Here is the observation: health care is funded inconsistently. Many things -- doctors, surgery -- are funded by OHIP, so in principle they are accessible to all Ontarians. In practice, there is a scarcity of doctors, so many poor people (such as people who go to St John's Kitchen) do not get good health care access (which is why other projects such as the cult's Psychiatric Outreach Project and the non-cult Kitchener Downtown Community Health Centre are so valuable). Meanwhile, the rest of us with money also face scarcity and delays, although many of us end up with adequate health care.

Contrast this to those medical disciplines which are not well-covered by OHIP: dentistry, most optometry, and a few others. Maybe it is no surprise that we are awash in optometrists in this area: the University of Waterloo does have a School of Optometry. But (to my knowledge) there is no dental school nearby, and yet there is no shortage of dentists. Finding a dentist who will care for you is no problem, if you have money. But dental care is largely inaccessible to those without money, other than through band-aid programs like the Ontario Works emergency dental funding, the Healthy Smiles Ontario program, and this proposed dental clinic.

There is an argument (which as a bleeding-heart brainless left-winger I am not permitted to believe) that people with money are significantly better off with unfunded dental care, because they can access dental services easily. Meanwhile, poor people are not that much worse off, because some significant fraction of the poor already has problems accessing conventional medical care, and therefore would not be much better off if dental care was socialized. I think that this argument does not hold water even for those who are not bleeding-heart brainless left-wingers, because the quality of life for the poor is better off with some health care rather than no health care. But if you are willing to throw the poor under the bus (which will be increasingly the case as health care costs spiral out of control) then this argument gets more attractive. As long as you personally have sufficient funds to pay for medical treatment and dental care, then why would you care that others do not?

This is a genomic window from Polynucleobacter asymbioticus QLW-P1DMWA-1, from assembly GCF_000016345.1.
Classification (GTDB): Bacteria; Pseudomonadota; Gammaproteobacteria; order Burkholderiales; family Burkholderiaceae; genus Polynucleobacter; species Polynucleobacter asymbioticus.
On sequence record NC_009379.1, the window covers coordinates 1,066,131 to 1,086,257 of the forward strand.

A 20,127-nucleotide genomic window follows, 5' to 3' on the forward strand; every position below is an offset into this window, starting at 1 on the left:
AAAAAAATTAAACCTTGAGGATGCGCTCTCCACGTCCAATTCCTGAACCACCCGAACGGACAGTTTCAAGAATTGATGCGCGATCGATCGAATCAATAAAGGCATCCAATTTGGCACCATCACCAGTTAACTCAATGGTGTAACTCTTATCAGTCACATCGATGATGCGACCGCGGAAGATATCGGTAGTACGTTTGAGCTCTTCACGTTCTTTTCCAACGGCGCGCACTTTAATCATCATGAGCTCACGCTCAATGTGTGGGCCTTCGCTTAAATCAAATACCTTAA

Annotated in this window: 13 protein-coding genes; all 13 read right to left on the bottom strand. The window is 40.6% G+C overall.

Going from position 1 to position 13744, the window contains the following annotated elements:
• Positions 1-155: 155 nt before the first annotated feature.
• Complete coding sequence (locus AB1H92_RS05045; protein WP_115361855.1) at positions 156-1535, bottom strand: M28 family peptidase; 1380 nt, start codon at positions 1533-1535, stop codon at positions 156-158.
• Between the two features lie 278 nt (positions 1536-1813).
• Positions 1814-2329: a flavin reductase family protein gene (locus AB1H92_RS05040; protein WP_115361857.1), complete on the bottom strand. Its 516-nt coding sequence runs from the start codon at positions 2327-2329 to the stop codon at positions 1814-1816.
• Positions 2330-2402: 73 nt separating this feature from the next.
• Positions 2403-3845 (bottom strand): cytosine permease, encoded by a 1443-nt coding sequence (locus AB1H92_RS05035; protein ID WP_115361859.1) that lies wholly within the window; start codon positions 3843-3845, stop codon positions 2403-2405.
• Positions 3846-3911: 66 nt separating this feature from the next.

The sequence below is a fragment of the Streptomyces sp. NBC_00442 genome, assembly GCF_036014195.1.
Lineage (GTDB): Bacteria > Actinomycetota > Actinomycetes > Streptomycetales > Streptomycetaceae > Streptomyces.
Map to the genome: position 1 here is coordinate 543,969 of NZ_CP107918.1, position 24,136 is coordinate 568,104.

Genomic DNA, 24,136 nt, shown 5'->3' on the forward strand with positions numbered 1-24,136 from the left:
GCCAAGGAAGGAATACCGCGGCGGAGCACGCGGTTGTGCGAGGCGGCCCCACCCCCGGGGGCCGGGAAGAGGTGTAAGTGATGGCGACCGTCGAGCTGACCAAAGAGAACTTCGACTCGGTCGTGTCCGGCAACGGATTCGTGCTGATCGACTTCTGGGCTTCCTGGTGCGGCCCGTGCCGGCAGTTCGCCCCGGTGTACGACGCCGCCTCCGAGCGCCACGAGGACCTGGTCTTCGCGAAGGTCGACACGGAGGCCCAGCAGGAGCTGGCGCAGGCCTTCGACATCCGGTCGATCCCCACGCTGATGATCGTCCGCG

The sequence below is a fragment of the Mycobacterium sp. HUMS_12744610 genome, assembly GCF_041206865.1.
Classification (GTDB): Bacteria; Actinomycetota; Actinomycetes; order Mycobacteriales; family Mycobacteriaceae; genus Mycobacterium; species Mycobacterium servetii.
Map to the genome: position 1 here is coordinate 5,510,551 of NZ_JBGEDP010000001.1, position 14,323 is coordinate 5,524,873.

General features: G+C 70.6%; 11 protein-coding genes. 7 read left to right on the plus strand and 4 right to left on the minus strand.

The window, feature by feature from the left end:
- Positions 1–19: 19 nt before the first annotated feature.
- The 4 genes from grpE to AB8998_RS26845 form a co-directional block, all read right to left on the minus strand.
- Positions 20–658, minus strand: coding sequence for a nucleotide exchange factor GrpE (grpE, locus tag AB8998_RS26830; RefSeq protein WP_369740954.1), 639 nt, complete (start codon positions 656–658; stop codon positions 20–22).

The other aspect of this dental clinic that bugs me is that -- just like food banks and soup kitchens -- it will become institutionalized, and we will see it as an inevitable intervention in taking care of the poor. There are two things that bug me about this. Firstly, it is becoming trendy to think that we should do away with all of these expensive social services and just give poor people money directly. Secondly, if we accept this as an inevitable institutionalized intervention, then why should it be funded through voluntary (and undependable) charitable contributions? Many programs for the poor (Out of the Cold, St John's Kitchen, and others) are funded this way. I sincerely cannot decide whether this unstable funding is a feature or a bug, but it means that when economic times get tough then life for these programs gets even more precarious, which is bad news for those who have become dependent on them.

Are these services essential or not? If they are essential, should we fund them through taxes? Or is it better for this patchwork of supports to take the burden? I don't know.